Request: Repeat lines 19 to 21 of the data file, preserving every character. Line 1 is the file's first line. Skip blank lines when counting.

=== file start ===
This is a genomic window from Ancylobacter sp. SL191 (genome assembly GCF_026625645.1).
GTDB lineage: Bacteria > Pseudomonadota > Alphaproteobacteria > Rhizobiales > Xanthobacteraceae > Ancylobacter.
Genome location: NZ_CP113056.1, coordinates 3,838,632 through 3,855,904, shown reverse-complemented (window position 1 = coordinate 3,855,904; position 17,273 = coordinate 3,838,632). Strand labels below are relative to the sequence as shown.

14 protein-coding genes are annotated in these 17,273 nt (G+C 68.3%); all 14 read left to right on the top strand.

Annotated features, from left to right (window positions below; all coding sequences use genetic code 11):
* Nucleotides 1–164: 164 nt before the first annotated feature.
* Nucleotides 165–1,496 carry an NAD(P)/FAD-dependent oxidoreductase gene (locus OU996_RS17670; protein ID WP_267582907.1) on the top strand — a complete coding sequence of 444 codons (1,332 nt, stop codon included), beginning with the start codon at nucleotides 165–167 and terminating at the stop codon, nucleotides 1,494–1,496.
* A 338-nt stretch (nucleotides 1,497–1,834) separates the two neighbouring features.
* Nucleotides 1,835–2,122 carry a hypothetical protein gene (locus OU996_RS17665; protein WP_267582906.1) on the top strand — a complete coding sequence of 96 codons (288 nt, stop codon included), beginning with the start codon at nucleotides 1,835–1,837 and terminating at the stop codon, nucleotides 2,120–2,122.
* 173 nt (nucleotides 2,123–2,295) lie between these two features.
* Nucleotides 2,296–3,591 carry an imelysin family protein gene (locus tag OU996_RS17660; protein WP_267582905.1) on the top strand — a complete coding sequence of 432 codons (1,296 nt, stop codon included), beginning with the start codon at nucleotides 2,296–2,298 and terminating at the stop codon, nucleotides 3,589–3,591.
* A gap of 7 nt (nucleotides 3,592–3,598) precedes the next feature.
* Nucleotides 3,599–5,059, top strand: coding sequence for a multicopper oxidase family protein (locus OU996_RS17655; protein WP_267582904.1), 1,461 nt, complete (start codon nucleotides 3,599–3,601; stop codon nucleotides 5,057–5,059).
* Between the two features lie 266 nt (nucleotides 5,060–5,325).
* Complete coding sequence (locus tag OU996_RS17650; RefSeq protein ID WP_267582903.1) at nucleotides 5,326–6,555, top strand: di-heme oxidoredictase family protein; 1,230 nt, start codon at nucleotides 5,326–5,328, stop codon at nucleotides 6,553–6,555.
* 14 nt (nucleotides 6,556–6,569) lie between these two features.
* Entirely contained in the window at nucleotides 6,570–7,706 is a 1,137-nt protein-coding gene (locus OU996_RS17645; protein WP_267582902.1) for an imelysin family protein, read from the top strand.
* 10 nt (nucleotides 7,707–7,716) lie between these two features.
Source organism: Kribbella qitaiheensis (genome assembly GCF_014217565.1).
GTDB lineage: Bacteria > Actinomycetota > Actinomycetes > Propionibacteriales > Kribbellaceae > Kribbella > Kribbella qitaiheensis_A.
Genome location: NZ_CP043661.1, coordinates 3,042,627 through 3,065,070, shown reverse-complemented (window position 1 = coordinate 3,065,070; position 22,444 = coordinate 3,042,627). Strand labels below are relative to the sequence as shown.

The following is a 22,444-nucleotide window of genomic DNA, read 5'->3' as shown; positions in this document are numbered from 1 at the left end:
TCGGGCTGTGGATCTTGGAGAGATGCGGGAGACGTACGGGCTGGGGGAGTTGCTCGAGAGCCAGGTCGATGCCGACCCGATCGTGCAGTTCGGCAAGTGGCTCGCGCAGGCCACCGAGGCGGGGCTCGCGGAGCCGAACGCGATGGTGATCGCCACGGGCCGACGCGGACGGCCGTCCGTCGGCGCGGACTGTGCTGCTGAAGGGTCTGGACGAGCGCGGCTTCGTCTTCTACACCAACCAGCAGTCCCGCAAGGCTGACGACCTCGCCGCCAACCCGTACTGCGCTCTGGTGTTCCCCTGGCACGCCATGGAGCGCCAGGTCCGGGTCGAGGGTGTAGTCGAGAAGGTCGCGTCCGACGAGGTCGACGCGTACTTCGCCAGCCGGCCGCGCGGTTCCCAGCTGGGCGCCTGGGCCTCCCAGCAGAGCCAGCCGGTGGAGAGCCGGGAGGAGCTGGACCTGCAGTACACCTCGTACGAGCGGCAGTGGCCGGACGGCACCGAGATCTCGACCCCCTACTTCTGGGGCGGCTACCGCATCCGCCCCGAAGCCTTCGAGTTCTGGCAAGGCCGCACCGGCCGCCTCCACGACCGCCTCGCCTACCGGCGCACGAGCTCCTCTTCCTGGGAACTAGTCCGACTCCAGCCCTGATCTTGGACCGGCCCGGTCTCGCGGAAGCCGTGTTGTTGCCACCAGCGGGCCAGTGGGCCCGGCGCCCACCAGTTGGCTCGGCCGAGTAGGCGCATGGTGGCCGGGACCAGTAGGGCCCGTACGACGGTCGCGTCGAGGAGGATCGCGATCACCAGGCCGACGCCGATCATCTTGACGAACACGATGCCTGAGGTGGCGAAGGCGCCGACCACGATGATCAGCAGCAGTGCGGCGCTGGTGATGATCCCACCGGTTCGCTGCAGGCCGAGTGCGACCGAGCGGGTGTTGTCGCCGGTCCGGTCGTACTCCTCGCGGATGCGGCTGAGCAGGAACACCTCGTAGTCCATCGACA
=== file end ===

Source organism: Kribbella qitaiheensis (genome assembly GCF_014217565.1).
GTDB lineage: Bacteria > Actinomycetota > Actinomycetes > Propionibacteriales > Kribbellaceae > Kribbella > Kribbella qitaiheensis_A.
Genome location: NZ_CP043661.1, coordinates 3,042,627 through 3,065,070, shown reverse-complemented (window position 1 = coordinate 3,065,070; position 22,444 = coordinate 3,042,627). Strand labels below are relative to the sequence as shown.